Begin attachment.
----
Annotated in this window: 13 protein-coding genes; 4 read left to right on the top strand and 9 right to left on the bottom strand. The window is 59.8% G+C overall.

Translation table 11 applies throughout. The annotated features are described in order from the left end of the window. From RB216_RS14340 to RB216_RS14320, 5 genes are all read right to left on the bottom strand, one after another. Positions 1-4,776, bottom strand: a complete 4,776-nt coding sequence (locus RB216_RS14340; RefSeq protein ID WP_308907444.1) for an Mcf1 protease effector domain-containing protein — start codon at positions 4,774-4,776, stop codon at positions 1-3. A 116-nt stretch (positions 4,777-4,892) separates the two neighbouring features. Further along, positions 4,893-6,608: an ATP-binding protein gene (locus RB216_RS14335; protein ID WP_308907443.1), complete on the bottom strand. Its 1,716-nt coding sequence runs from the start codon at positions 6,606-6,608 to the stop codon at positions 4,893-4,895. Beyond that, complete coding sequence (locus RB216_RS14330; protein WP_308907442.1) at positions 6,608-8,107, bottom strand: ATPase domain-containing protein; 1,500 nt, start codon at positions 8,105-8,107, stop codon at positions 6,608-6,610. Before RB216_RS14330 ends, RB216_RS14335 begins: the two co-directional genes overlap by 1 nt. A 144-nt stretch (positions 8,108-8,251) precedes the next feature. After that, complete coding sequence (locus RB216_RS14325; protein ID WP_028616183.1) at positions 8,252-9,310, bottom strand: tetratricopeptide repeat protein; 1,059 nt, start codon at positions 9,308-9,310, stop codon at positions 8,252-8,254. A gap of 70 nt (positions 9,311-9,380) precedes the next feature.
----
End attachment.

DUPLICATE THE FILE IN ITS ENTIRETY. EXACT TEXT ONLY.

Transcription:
Annotated in this window: 13 protein-coding genes; 4 read left to right on the top strand and 9 right to left on the bottom strand. The window is 59.8% G+C overall.

Translation table 11 applies throughout. The annotated features are described in order from the left end of the window. From RB216_RS14340 to RB216_RS14320, 5 genes are all read right to left on the bottom strand, one after another. Positions 1-4,776, bottom strand: a complete 4,776-nt coding sequence (locus RB216_RS14340; RefSeq protein ID WP_308907444.1) for an Mcf1 protease effector domain-containing protein — start codon at positions 4,774-4,776, stop codon at positions 1-3. A 116-nt stretch (positions 4,777-4,892) separates the two neighbouring features. Further along, positions 4,893-6,608: an ATP-binding protein gene (locus RB216_RS14335; protein ID WP_308907443.1), complete on the bottom strand. Its 1,716-nt coding sequence runs from the start codon at positions 6,606-6,608 to the stop codon at positions 4,893-4,895. Beyond that, complete coding sequence (locus RB216_RS14330; protein WP_308907442.1) at positions 6,608-8,107, bottom strand: ATPase domain-containing protein; 1,500 nt, start codon at positions 8,105-8,107, stop codon at positions 6,608-6,610. Before RB216_RS14330 ends, RB216_RS14335 begins: the two co-directional genes overlap by 1 nt. A 144-nt stretch (positions 8,108-8,251) precedes the next feature. After that, complete coding sequence (locus RB216_RS14325; protein ID WP_028616183.1) at positions 8,252-9,310, bottom strand: tetratricopeptide repeat protein; 1,059 nt, start codon at positions 9,308-9,310, stop codon at positions 8,252-8,254. A gap of 70 nt (positions 9,311-9,380) precedes the next feature.